Qualcomm (NASDAQ:QCOM), the top mobile chipmaker in the world, generates most of its revenue from the smartphone market. But it's also been diversifying into new markets, and connected cars are a top priority.

Qualcomm's Snapdragon Automotive modems link cars to 4G and 5G networks, and its Snapdragon Automotive Platforms bundle those modems with a CPU, Bluetooth, Wi-Fi, USB, GPS, and audio connections to support infotainment and navigation systems.

Qualcomm's Snapdragon Ride platform is a new advanced driver-assistance system (ADAS), which enables autonomous driving. Its Snapdragon Digital Cockpit platform controls digital dashboard displays and rear-seat entertainment systems, and its new Cloud-to-Car platform links those systems to 4G/5G networks for over-the-air updates.

All these products indicate that Qualcomm wants a piece of the growing driverless vehicle market. But can it catch up to NVIDIA (NASDAQ:NVDA), which has a head start in the nascent industry?

A young woman sits in a driverless car.

Image source: Getty Images.

Why does NVIDIA have a head start?

NVIDIA's Tegra chips originally competed against Qualcomm's Snapdragon chips in the smartphone market, but Qualcomm eventually conquered the market.

NVIDIA abandoned smartphones, but it didn't abandon Tegra. It pivoted the ARM-based chipset toward high-end automakers instead, which convinced Audi, its subsidiary Lamborghini, and Tesla Motors to install Tegra-powered infotainment and navigation systems in select vehicles in 2012.

That foothold led to NVIDIA's launch of Drive, a computer platform for autonomous cars, in 2015. It unveiled the third generation of the platform, Drive PX Pegasus, for Level 5 (fully autonomous) vehicles in 2017. NVIDIA also relies on the strength of its GPUs, which process AI tasks faster than stand-alone CPUs, to power those platforms.

Today, a growing list of companies -- including Ford, Toyota, Daimer's Mercedes-Benz, and Baidu -- have partnered with NVIDIA across various self-driving projects. NVIDIA's automotive revenue accounted for 5% of its top line last quarter.

Can Qualcomm catch up to NVIDIA?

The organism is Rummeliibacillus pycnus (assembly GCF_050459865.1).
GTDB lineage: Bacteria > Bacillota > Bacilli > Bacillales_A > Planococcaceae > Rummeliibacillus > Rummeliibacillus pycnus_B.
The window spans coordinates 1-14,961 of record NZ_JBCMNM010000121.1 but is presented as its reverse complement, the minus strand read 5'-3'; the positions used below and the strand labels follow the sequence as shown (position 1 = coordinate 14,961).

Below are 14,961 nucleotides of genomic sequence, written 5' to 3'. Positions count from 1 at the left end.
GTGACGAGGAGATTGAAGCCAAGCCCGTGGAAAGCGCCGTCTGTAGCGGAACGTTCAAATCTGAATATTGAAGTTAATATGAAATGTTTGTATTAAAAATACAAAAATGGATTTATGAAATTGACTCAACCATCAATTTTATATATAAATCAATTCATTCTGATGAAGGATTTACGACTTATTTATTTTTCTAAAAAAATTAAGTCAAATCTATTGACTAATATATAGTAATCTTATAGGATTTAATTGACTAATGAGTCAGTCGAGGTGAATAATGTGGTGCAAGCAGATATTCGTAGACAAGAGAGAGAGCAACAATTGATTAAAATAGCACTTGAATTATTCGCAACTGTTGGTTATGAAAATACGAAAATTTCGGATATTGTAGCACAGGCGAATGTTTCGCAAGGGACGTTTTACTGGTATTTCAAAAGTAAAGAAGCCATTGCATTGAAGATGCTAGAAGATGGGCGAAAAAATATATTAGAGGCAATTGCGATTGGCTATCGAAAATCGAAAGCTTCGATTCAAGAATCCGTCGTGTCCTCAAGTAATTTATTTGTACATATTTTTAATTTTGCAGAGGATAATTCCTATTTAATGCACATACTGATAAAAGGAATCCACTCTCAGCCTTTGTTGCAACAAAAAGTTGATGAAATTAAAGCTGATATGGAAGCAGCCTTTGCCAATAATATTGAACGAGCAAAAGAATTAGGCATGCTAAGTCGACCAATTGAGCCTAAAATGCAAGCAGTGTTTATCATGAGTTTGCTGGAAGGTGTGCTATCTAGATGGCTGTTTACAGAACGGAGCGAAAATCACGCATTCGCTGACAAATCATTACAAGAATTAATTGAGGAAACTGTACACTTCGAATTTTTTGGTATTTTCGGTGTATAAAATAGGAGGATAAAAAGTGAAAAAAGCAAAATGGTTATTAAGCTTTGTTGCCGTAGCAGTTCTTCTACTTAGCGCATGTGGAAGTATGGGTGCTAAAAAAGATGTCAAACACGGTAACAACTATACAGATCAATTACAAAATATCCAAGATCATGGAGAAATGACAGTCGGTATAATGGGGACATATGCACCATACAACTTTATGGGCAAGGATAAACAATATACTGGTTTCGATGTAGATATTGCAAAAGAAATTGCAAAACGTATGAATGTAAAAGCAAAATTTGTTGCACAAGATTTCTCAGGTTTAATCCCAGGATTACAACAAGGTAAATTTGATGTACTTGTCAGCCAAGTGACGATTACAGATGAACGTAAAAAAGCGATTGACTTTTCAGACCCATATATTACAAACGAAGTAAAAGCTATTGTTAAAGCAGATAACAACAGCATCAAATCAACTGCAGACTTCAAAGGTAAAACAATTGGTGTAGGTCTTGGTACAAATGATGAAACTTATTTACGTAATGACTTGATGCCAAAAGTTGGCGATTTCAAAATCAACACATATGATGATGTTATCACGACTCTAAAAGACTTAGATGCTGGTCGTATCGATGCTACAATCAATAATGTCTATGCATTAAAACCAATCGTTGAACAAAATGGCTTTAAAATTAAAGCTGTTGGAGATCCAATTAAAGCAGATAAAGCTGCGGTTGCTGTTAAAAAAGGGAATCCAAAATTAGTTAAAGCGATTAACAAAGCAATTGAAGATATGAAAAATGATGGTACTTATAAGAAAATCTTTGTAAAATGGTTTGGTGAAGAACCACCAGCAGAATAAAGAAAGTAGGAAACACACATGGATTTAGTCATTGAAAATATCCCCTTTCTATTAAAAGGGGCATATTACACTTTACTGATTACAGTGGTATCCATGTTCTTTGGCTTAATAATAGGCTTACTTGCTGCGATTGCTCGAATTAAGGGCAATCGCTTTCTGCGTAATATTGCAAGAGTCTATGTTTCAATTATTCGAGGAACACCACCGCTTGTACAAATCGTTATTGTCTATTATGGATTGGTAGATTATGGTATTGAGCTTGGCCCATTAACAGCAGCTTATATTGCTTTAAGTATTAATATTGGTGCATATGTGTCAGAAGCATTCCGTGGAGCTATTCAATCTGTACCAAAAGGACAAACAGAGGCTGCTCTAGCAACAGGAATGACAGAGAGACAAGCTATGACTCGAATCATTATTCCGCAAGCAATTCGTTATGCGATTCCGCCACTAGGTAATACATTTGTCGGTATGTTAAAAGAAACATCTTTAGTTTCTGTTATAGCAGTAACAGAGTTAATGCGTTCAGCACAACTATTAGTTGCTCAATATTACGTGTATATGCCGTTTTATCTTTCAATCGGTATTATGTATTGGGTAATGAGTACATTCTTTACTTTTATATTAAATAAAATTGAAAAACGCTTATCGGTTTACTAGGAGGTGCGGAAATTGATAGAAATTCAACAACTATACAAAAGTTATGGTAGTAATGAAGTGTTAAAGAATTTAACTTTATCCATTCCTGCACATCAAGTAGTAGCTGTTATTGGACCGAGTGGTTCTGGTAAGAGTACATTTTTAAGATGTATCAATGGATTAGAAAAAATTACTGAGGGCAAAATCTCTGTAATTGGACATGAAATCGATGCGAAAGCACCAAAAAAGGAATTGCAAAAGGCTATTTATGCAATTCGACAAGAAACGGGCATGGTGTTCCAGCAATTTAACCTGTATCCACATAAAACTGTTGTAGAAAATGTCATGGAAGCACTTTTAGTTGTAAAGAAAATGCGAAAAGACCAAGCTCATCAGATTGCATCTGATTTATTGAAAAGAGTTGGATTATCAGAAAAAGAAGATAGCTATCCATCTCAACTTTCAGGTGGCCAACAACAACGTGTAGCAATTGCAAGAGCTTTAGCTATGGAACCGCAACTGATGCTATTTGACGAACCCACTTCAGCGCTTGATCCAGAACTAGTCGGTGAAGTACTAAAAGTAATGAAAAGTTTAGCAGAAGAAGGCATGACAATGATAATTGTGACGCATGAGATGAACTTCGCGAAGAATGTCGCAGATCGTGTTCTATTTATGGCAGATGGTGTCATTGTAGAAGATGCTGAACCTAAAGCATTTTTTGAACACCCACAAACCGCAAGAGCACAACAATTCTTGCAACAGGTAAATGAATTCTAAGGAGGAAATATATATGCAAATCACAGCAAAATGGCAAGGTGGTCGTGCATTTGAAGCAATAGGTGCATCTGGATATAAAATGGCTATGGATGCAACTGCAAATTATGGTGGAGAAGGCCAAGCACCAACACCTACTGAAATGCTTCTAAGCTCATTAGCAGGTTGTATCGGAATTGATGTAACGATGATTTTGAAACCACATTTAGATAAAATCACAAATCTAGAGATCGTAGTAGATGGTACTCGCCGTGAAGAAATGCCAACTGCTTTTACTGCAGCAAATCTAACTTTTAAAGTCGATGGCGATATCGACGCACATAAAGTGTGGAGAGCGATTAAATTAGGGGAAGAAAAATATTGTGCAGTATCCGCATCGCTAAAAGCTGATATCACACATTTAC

Qualcomm launched its first line of Snapdragon Automotive chipsets in early 2016. It tried to buy NXP Semiconductors, the world's largest automotive chipmaker, later that year, but the deal ultimately collapsed two years later.

A driverless car scans the road ahead.

Image source: Getty Images.

Nonetheless, Qualcomm remained invested in the market with new chipsets and automotive platforms. Qualcomm's baseband modem business, the largest in the world, also gave it a valuable edge against NVIDIA, since it could bundle its modems with its CPUs in single system on chips (SoCs) to offer constant cellular connectivity. Automakers who used NVIDIA's Tegra CPUs needed to purchase separate baseband modems.

In other words, Qualcomm could employ the same strategies it used in smartphones to challenge NVIDIA in the automotive market. Qualcomm's list of automotive partners is also growing and includes NVIDIA partners like Ford and Audi. Ford and Audi seem particularly interested in Qualcomm's cellular vehicle-to-everything (C-V2X) technology, which keeps cars constantly connected to wireless networks.

Qualcomm hasn't formally launched a Level 5 autonomous platform like NVIDIA yet. However, it claims that Snapdragon Ride, which offers Level 2+ (semi-autonomous) driving at lower power levels, can scale up to Level 4 and 5 at higher power levels.

Should NVIDIA be worried?

NVIDIA's automotive revenue dipped 6% annually last quarter. During the conference call, CFO Colette Kress blamed the decline on the "roll-off" of legacy infotainment revenue and "general industry weakness," but noted that the company's AI cockpit business -- which is similar to Qualcomm's cockpit platform -- grew as Daimler deployed more AI-based infotainment systems into its Mercedes-Benz vehicles.

Kress also declared that NVIDIA's Drive remained "the industry's leading end-to-end platform that enables customers to develop, test, and safely operate autonomous vehicles ranging from cars and trucks to shuttles and robotaxis."

Kress noted that about half of NVIDIA's automotive revenue still comes from older stand-alone infotainment systems, and that those systems were being gradually replaced by new cockpit bundles. That ongoing shift, not competition from Qualcomm or other challengers, seems to be the main headwind for its automotive business.

The road ahead

The driverless market is still small, so there could be plenty of room for Qualcomm, NVIDIA, and other players to grow without trampling each other. Qualcomm's baseband modems give its platforms built-in cellular connectivity, but NVIDIA's Drive platforms process their surroundings with powerful high-end GPUs.

Therefore, Qualcomm and NVIDIA may be launching overlapping platforms in the hopes of dominating driverless cars with end-to-end solutions, but automakers might prefer using combinations of technologies from both chipmakers, along with other companies.

In short, Qualcomm won't overtake NVIDIA in driverless cars any time soon, but it doesn't need to. It just needs to keep pace with new chips and platforms, which could eventually diversify its core business away from mobile devices.